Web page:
Archives for July 2012

The BBC's International Radio Streams During the Olympics

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Mark Friend Mark Friend 15:41, Friday, 27 July 2012

UPDATE (29 July): After discussion, the IOC and the BBC have agreed that there is no need to block our international streams of Radio 4 programmes with a wide news agenda. Radio 5 Live (apart from the news programme Up All Night) and 5 Live Olympics Extra will remain available only in the UK. The Chris Evans Breakfast Show on Radio 2 will also now be available internationally. Radio 5 Live Sports Extra coverage of non Olympic Sports will be available as normal.

Original post (27 July): One of the benefits of the BBC’s online radio streams is that listeners all over the world can enjoy just about all our programmes live and on demand.

Unfortunately, there are some types of content where we are restricted from distributing overseas, usually because of sports rights. The impact of this will be very noticeable throughout the Olympic Games because the BBC has the rights to broadcast from Olympic venues only to the UK.

This is what happened on the Today Programme this morning. When parts of BBC radio programmes are broadcast from an Olympic site, the live and on demand stream will be blocked to international audiences for the duration of that segment. International audiences will hear a message informing them of the rights restrictions in place.

Some entire BBC radio stations will only be available in the UK for the duration of the Games. For example, BBC Radio 5 live, BBC Radio 5 live sports extra and BBC Radio 5 live olympics extra all have substantial coverage from the Olympic sites and will be blocked to international audiences.

When whole, or large parts of, programmes are broadcast from an Olympic site, the entire programme will be blocked to international audiences. The frequency of this may vary. For example:

  • Radio 2's Chris Evans' Breakfast Show is broadcasting from the Olympic Park and will be blocked to international audiences for the duration of the Games.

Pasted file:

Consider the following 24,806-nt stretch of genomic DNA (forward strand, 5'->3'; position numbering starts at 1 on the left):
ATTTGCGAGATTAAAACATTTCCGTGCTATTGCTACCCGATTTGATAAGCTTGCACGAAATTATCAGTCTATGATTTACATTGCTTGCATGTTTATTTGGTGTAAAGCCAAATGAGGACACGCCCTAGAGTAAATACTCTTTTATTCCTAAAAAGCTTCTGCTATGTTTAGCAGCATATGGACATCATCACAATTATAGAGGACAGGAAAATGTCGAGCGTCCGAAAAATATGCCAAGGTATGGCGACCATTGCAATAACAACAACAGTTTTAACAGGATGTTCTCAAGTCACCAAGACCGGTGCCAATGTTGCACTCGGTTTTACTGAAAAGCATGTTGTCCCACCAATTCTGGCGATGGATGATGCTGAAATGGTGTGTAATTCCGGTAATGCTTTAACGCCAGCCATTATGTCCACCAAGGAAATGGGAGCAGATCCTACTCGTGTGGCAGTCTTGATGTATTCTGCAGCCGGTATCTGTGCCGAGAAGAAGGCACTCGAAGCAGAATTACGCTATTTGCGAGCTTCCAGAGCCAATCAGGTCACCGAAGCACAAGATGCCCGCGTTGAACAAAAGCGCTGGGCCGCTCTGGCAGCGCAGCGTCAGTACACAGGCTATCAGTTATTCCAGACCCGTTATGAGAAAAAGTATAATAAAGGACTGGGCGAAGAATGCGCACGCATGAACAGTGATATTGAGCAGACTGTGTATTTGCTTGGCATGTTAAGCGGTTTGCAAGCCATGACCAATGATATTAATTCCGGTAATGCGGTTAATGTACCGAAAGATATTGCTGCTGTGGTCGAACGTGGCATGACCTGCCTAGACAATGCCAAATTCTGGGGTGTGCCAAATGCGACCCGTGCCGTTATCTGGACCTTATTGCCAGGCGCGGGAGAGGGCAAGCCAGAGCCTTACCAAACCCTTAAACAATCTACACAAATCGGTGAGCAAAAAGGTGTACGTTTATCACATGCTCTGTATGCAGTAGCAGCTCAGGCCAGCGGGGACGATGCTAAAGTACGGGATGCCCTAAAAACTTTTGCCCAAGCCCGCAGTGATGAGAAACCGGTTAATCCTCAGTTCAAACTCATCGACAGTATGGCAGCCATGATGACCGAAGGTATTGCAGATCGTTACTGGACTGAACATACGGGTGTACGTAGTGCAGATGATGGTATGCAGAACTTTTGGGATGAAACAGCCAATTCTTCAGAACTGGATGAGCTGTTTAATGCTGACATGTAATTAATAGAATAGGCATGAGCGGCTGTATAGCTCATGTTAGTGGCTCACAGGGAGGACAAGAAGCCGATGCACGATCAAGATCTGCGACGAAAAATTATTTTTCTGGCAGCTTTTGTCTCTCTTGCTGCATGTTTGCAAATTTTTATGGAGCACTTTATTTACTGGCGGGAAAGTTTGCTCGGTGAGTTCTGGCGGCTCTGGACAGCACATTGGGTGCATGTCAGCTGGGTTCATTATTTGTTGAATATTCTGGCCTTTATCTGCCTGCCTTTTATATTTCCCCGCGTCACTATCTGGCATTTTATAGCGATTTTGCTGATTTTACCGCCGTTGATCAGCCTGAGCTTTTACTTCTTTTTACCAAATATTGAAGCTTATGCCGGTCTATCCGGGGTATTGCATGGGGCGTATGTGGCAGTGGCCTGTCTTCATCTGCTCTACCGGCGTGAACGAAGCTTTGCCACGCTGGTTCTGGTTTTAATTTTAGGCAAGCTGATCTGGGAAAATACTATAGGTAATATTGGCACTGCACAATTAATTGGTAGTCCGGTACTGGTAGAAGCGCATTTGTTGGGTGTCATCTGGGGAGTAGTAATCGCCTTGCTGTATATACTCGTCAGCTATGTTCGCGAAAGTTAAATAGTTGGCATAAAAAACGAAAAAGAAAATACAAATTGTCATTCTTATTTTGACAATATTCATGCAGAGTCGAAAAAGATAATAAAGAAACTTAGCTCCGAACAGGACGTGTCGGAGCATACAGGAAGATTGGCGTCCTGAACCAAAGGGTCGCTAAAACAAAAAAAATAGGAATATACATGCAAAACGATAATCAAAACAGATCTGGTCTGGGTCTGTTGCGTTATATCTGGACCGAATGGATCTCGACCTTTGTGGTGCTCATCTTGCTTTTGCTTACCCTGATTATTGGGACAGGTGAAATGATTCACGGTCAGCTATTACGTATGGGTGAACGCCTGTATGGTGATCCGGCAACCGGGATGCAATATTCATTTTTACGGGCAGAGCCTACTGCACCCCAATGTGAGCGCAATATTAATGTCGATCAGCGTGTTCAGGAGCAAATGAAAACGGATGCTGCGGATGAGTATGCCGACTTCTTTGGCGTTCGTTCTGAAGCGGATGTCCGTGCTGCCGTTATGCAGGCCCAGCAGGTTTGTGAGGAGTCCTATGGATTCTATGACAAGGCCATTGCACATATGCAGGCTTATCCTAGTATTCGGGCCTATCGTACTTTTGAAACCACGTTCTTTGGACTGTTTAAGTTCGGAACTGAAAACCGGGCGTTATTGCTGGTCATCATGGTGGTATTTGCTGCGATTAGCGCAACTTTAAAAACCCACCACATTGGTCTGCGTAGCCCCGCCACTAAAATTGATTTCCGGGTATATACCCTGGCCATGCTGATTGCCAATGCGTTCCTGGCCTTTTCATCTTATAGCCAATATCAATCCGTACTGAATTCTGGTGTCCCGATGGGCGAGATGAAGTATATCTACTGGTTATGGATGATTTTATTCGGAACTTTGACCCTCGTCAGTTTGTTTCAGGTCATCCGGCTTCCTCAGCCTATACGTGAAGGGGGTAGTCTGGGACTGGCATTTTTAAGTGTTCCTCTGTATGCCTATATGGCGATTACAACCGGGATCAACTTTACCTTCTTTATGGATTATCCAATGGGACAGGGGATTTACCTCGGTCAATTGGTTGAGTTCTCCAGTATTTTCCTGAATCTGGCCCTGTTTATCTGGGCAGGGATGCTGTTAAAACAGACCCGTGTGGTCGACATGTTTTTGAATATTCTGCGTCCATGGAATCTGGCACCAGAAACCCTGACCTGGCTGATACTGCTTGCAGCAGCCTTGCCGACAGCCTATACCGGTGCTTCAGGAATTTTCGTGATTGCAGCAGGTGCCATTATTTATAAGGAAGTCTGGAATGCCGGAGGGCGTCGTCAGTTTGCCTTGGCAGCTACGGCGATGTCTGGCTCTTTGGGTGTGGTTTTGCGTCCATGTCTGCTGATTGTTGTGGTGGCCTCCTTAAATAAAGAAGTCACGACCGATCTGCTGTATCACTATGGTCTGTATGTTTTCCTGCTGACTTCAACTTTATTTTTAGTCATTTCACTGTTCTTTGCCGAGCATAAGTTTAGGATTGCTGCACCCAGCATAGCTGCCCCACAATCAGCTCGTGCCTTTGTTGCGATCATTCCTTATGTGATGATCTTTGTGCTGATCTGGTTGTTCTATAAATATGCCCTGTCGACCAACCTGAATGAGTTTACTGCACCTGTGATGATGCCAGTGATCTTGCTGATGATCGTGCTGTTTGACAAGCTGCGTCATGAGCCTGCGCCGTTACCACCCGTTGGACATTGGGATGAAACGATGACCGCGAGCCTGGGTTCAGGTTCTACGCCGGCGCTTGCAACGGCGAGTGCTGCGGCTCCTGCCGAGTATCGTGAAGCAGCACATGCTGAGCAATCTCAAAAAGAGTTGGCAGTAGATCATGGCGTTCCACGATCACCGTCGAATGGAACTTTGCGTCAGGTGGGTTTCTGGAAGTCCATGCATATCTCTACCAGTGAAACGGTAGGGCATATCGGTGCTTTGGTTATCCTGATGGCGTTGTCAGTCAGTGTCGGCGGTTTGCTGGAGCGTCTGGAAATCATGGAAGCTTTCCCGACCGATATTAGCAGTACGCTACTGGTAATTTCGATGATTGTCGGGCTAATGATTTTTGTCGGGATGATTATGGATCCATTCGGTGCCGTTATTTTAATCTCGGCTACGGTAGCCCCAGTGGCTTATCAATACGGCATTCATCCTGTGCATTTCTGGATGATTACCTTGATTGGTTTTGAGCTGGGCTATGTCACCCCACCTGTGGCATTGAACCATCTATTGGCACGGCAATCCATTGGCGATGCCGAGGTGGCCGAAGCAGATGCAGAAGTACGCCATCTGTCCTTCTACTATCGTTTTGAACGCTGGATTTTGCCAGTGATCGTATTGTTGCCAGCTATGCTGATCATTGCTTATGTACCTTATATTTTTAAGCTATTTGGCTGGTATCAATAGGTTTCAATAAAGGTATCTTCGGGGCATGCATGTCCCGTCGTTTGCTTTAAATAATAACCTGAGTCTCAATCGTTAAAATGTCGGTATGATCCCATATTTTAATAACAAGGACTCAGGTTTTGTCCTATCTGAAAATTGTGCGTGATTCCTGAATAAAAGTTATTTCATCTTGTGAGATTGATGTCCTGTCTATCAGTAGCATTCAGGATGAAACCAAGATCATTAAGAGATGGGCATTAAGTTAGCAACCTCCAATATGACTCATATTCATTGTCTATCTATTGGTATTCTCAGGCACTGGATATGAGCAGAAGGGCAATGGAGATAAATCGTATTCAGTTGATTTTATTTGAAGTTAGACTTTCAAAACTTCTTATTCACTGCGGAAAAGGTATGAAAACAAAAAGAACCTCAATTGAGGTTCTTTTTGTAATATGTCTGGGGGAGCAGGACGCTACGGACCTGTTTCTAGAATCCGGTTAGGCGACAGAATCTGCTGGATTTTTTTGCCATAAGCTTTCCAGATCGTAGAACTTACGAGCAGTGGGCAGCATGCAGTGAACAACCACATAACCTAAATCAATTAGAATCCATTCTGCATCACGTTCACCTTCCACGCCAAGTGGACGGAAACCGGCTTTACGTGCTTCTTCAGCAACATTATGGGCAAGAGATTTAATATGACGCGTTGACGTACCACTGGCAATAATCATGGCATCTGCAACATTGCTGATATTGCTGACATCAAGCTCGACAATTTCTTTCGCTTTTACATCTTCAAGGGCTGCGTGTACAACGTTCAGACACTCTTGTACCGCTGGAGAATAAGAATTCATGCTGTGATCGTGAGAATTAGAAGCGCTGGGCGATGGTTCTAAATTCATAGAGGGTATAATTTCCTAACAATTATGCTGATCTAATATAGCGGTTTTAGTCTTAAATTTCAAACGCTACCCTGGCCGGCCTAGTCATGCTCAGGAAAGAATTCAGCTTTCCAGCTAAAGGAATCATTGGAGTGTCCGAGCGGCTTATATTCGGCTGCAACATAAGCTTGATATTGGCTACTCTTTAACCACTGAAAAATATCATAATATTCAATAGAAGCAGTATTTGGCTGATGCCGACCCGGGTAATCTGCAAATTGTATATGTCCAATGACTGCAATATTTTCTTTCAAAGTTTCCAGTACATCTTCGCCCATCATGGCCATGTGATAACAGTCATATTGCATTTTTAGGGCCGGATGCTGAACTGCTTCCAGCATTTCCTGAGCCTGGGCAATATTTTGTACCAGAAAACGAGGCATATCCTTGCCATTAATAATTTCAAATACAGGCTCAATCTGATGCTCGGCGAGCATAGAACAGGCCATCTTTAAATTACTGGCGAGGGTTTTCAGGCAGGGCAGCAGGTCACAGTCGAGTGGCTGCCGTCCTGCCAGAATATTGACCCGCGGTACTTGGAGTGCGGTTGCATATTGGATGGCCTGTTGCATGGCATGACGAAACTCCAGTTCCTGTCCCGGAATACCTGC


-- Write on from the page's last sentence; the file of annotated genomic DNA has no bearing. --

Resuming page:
• Radio 4’s Today Programme was broadcast from the Olympic Park on Friday 27 July and therefore blocked to international audiences on that day.

In some cases, when only parts of programmes are broadcast from an Olympic site, it may be possible to block the Olympics segment and make the rest of the programme available internationally. This will apply to many editions of Radio 4’s Today Programme.

Mark Friend is Controller Multi-platforms & Interactive BBC Audio and Music.

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Frequently Asked Questions

Inside The Ethics Committee: Preventing Pregnancy in Homeless Women

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Beth_Eastwood 09:58, Friday, 27 July 2012

Editor's note: Inside The Ethics Committee this week covers the subject of Preventing Pregnancy in Homeless Women. You can listen again to the programme or download the series for free. PM

Joan Bakewell

 

Homeless women who are addicted to drugs often turn to sex work for money. Some become pregnant, often many times, with tragic consequences - their children often end up in care. What lengths should a medical team go to to encourage these women to use contraception?

The number of people sleeping rough on Britain’s streets is rising, and the need for supported housing continues. But providing a roof over someone's head is just the start. A nurse specialist, working in day centres and hostels, provides health services for the homeless. It’s an ideal opportunity to try to engage with clients, who usually fall under the radar of the general practitioner. Physical health problems associated with living outside are common, and many suffer from mental health problems and drug addiction.

Sex work provides a means for women to escape the streets at night, and fund a drug habit. But the chaotic nature of these women’s lives means contraception use is sporadic and pregnancies occur. Many of the women who have suffered the loss of several children to the care system still don’t have long term contraception in place.

  • What lengths should the medical team go to to encourage these women to avoid unwanted pregnancies?
  • Should they offer them money?
  • Would this be ethical?
  • Do we have the right to interfere in this way when people lead chaotic lives?

Joan Bakewell is joined on the panel by Ann Skinner, Founding Director of Resolving Chaos and Chair of Homeless Link, Deborah Bowman, Professor of Ethics and Medical Law at St George’s University of London, Richard Ashcroft, Professor of Bioethics at Queen Mary College, London and Dr Tamsin Broom, Sexual Health Consultant at Sandyford , Glasgow.

Beth Eastwood is producer of Inside The Ethics Comittee

The Now Show 2012 - Live!

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Frankie Ward 16:10, Thursday, 26 July 2012

You may be aware that a small event is launching on Friday night. It's taken years of planning, millions of pounds and handfuls of hair (torn out of the heads of distressed committees and politcians) and now it's here. London 2012, the jewel in the crown of, well, the year 2012.